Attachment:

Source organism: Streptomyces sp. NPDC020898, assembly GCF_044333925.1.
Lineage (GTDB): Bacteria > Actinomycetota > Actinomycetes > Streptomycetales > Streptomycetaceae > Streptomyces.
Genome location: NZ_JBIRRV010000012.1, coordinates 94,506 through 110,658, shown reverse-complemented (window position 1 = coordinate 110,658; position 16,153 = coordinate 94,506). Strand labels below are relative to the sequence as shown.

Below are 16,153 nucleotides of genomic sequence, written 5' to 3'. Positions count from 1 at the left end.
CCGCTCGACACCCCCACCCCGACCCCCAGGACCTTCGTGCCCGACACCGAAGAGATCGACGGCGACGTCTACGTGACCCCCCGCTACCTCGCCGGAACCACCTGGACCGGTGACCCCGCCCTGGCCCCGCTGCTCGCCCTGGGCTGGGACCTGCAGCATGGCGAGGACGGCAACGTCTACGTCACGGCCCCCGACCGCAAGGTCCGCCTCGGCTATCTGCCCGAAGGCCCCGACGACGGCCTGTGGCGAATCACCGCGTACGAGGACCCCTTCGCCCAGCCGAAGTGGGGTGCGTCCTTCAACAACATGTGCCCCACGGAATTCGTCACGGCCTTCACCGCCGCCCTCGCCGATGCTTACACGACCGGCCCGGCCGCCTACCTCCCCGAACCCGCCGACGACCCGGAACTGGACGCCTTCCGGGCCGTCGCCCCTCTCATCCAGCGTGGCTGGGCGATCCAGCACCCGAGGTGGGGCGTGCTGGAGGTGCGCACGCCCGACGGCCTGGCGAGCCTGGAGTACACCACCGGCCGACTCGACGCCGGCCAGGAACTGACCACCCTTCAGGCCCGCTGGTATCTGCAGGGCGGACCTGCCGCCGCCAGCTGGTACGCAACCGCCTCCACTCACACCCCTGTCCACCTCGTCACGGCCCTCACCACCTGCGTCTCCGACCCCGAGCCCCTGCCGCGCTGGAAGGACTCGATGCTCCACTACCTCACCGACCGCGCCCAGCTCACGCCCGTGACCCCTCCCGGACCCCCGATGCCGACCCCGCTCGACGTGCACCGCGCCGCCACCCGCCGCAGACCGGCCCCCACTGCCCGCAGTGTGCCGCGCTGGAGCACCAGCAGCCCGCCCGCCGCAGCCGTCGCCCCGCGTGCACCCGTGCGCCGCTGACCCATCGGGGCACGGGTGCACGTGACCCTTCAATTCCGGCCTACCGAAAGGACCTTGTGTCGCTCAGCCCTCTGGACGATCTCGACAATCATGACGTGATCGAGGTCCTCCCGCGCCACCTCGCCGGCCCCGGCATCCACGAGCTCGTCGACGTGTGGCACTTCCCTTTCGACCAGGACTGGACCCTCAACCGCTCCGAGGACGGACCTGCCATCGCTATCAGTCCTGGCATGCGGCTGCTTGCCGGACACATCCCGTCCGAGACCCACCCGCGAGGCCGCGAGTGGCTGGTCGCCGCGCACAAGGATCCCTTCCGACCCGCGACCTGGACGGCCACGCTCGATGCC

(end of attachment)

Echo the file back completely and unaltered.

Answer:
Source organism: Streptomyces sp. NPDC020898, assembly GCF_044333925.1.
Lineage (GTDB): Bacteria > Actinomycetota > Actinomycetes > Streptomycetales > Streptomycetaceae > Streptomyces.
Genome location: NZ_JBIRRV010000012.1, coordinates 94,506 through 110,658, shown reverse-complemented (window position 1 = coordinate 110,658; position 16,153 = coordinate 94,506). Strand labels below are relative to the sequence as shown.

Below are 16,153 nucleotides of genomic sequence, written 5' to 3'. Positions count from 1 at the left end.
CCGCTCGACACCCCCACCCCGACCCCCAGGACCTTCGTGCCCGACACCGAAGAGATCGACGGCGACGTCTACGTGACCCCCCGCTACCTCGCCGGAACCACCTGGACCGGTGACCCCGCCCTGGCCCCGCTGCTCGCCCTGGGCTGGGACCTGCAGCATGGCGAGGACGGCAACGTCTACGTCACGGCCCCCGACCGCAAGGTCCGCCTCGGCTATCTGCCCGAAGGCCCCGACGACGGCCTGTGGCGAATCACCGCGTACGAGGACCCCTTCGCCCAGCCGAAGTGGGGTGCGTCCTTCAACAACATGTGCCCCACGGAATTCGTCACGGCCTTCACCGCCGCCCTCGCCGATGCTTACACGACCGGCCCGGCCGCCTACCTCCCCGAACCCGCCGACGACCCGGAACTGGACGCCTTCCGGGCCGTCGCCCCTCTCATCCAGCGTGGCTGGGCGATCCAGCACCCGAGGTGGGGCGTGCTGGAGGTGCGCACGCCCGACGGCCTGGCGAGCCTGGAGTACACCACCGGCCGACTCGACGCCGGCCAGGAACTGACCACCCTTCAGGCCCGCTGGTATCTGCAGGGCGGACCTGCCGCCGCCAGCTGGTACGCAACCGCCTCCACTCACACCCCTGTCCACCTCGTCACGGCCCTCACCACCTGCGTCTCCGACCCCGAGCCCCTGCCGCGCTGGAAGGACTCGATGCTCCACTACCTCACCGACCGCGCCCAGCTCACGCCCGTGACCCCTCCCGGACCCCCGATGCCGACCCCGCTCGACGTGCACCGCGCCGCCACCCGCCGCAGACCGGCCCCCACTGCCCGCAGTGTGCCGCGCTGGAGCACCAGCAGCCCGCCCGCCGCAGCCGTCGCCCCGCGTGCACCCGTGCGCCGCTGACCCATCGGGGCACGGGTGCACGTGACCCTTCAATTCCGGCCTACCGAAAGGACCTTGTGTCGCTCAGCCCTCTGGACGATCTCGACAATCATGACGTGATCGAGGTCCTCCCGCGCCACCTCGCCGGCCCCGGCATCCACGAGCTCGTCGACGTGTGGCACTTCCCTTTCGACCAGGACTGGACCCTCAACCGCTCCGAGGACGGACCTGCCATCGCTATCAGTCCTGGCATGCGGCTGCTTGCCGGACACATCCCGTCCGAGACCCACCCGCGAGGCCGCGAGTGGCTGGTCGCCGCGCACAAGGATCCCTTCCGACCCGCGACCTGGACGGCCACGCTCGATGCC